We all know that good food is the cornerstone of wellness. No matter how much you exercise, how much water you drink and how much quality sleep you get, you can never achieve maximum wellness without consuming the proper nutrients. There is good news for the wellness-minded traveller! Major hotel chains are launching new healthy cuisine initiatives in their restaurants. In the last three weeks Travel to Wellness has heard from three hotel chains â€“ Fairmont, Westin and Delta - each offering new healthy eating options.
Yesterday, late afternoon under a canopy of blue broken up by Toronto’s towering skyscrapers, I attended the launch of Fairmont’s new Green Cuisine menu. In the shadow of the CN Tower, about three dozen media representatives gathered on the rooftop of The Fairmont Royal York Hotel â€“amidst the hotel kitchen’s herb garden â€“ to sample a selection of dishes the likes of which will be incorporated in food and beverages services throughout the chain.
Always, on the leading edge when it comes to anything “green,” Fairmont is the first hotel company to formally commit to using, wherever possible, sustainable, locally sourced and organically grown products as part of everyday food service operations. Earlier this year, Fairmont eliminated all trans-fats from their dining room offerings and introduced a program to offer patrons organic eggs. Fairmont spokesperson Mike Taylor says the objective is to “infuse this new culinary philosophy into all of our F&B efforts, so it will touch Fairmont menus in a number of ways.”
Incorporated into the concept are considerations such as local, organic, sustainable (production enables the resources from which it was made to continue to be available for future generations), biodynamic (farming with a holistic approach) and fair trade (products that are Fair Trade Certified confirm that they were sourced from operations that emphasize fair prices, fair labor conditions, community development, and environmental sustainability.)
Basking in the golden sunlight of a beautiful later summer afternoon, we dined on dishes prepared by the chefs at The Fairmont Royal York, The Fairmont Chateau Laurier in Ottawa and The Fairmont St. John’s in Newfoundland. Gazpacho Shooters; Chilled Minted Pea Soup Shooters; Birch glazed Loin of Cod with Newfoundland Chanterelle Ragout; Charcoal Grilled Rowe Farms Grass-fed Beef Skewers with Roof Garden Tarragon Béarnaise, Organic Potato Frites; and Lavender Honey Crème Brule in Chinese Spoons. As Rachael Ray would say “yum-o.”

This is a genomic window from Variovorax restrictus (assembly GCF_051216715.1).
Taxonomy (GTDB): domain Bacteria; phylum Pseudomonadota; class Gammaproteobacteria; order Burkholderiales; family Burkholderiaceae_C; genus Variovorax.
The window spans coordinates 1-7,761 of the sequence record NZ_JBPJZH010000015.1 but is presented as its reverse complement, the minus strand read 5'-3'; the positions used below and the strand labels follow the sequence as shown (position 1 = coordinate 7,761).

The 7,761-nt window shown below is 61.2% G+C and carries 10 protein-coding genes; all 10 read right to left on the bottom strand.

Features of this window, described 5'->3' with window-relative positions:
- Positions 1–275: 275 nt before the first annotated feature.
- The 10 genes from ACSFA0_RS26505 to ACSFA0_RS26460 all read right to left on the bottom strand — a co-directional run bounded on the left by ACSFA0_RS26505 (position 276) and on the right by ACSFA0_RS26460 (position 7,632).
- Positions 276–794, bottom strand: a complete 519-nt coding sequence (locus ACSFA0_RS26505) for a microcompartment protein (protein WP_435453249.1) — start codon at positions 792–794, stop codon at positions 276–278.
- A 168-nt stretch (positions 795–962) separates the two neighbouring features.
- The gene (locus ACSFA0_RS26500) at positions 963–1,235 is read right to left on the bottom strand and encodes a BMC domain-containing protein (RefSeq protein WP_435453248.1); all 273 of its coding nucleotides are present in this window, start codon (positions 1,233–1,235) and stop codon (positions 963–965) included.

Elsewhere, Westin Hotels & Resorts has launched a SuperFoods focused menu. Based on nutritional concepts outlined in the bestselling series of SuperFoodsRx books, the menu focuses on the book’s acclaimed 14 super foods including beans, blueberries, broccoli, oats, oranges, pumpkin, wild salmon, soy, spinach, tea, tomatoes, turkey, walnuts and yogurt. You'll find dishes such as a Bowl of Field Grown Berries, Beefsteak Tomatoe Caprese Salad, Roasted Green Tea Infused Salmon, Tossed Arugula, Pear and Shaved Turkey Salad and a whole lot more. I haven’t sampled the menu as yet or tasted any of the foods but hope to do so soon.
Delta’s hotels in British Columbia have just announced a partnership with Ocean Wise, a Vancouver Aquarium conservation program that guides restaurants and their patrons in making environmentally friendly seafood choices. Wild sockeye salmon harvested along the Skeena River, Dungeness crab from the Queen Charlotte Islands and wild sablefish caught along the Pacific coastline are but a few of the sustainable seafood options now easily identified on hotel restaurant menus by the Ocean Wise symbol. “People often feel overwhelmed about what they can do to help the environment, and Ocean Wise is a great way to empower consumers,” says Eric Solomon, vice-president of education, conservation and research at Vancouver Aquarium. “Choosing sustainable seafood when you’re at a restaurant or the market is a small, easy way to contribute to the health of the oceans.”
My husband has to travel frequently on business trips - and one of the biggest disadvantages is the unhealthy restaurant food he has to eat. So it is great to know that hotels are waking up the need to provide their guests with food that is high on health, and not just taste.